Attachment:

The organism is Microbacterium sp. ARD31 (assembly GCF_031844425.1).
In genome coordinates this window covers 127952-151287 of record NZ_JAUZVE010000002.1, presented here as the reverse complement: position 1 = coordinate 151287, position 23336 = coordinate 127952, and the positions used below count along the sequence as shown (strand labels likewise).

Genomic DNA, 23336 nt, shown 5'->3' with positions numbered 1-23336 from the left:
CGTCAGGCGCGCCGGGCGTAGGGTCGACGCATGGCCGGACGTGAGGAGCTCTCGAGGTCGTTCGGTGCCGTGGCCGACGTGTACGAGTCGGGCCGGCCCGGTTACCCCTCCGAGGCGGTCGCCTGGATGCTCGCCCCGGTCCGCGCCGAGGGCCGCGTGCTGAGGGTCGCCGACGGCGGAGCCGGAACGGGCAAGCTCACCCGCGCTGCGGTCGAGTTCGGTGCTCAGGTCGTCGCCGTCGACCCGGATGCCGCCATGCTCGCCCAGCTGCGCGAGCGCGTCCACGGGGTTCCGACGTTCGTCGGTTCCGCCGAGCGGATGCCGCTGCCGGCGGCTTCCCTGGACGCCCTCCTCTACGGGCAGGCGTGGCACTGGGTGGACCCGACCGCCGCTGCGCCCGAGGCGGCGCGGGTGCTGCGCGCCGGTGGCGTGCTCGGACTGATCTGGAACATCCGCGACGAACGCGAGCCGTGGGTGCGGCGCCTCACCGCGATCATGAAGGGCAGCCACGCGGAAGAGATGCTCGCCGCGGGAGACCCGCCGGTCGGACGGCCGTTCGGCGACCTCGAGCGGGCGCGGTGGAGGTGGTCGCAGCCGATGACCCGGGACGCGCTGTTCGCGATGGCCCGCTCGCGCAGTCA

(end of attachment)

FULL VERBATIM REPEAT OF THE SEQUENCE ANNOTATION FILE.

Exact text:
The organism is Microbacterium sp. ARD31 (assembly GCF_031844425.1).
In genome coordinates this window covers 127952-151287 of record NZ_JAUZVE010000002.1, presented here as the reverse complement: position 1 = coordinate 151287, position 23336 = coordinate 127952, and the positions used below count along the sequence as shown (strand labels likewise).

Genomic DNA, 23336 nt, shown 5'->3' with positions numbered 1-23336 from the left:
CGTCAGGCGCGCCGGGCGTAGGGTCGACGCATGGCCGGACGTGAGGAGCTCTCGAGGTCGTTCGGTGCCGTGGCCGACGTGTACGAGTCGGGCCGGCCCGGTTACCCCTCCGAGGCGGTCGCCTGGATGCTCGCCCCGGTCCGCGCCGAGGGCCGCGTGCTGAGGGTCGCCGACGGCGGAGCCGGAACGGGCAAGCTCACCCGCGCTGCGGTCGAGTTCGGTGCTCAGGTCGTCGCCGTCGACCCGGATGCCGCCATGCTCGCCCAGCTGCGCGAGCGCGTCCACGGGGTTCCGACGTTCGTCGGTTCCGCCGAGCGGATGCCGCTGCCGGCGGCTTCCCTGGACGCCCTCCTCTACGGGCAGGCGTGGCACTGGGTGGACCCGACCGCCGCTGCGCCCGAGGCGGCGCGGGTGCTGCGCGCCGGTGGCGTGCTCGGACTGATCTGGAACATCCGCGACGAACGCGAGCCGTGGGTGCGGCGCCTCACCGCGATCATGAAGGGCAGCCACGCGGAAGAGATGCTCGCCGCGGGAGACCCGCCGGTCGGACGGCCGTTCGGCGACCTCGAGCGGGCGCGGTGGAGGTGGTCGCAGCCGATGACCCGGGACGCGCTGTTCGCGATGGCCCGCTCGCGCAGTCA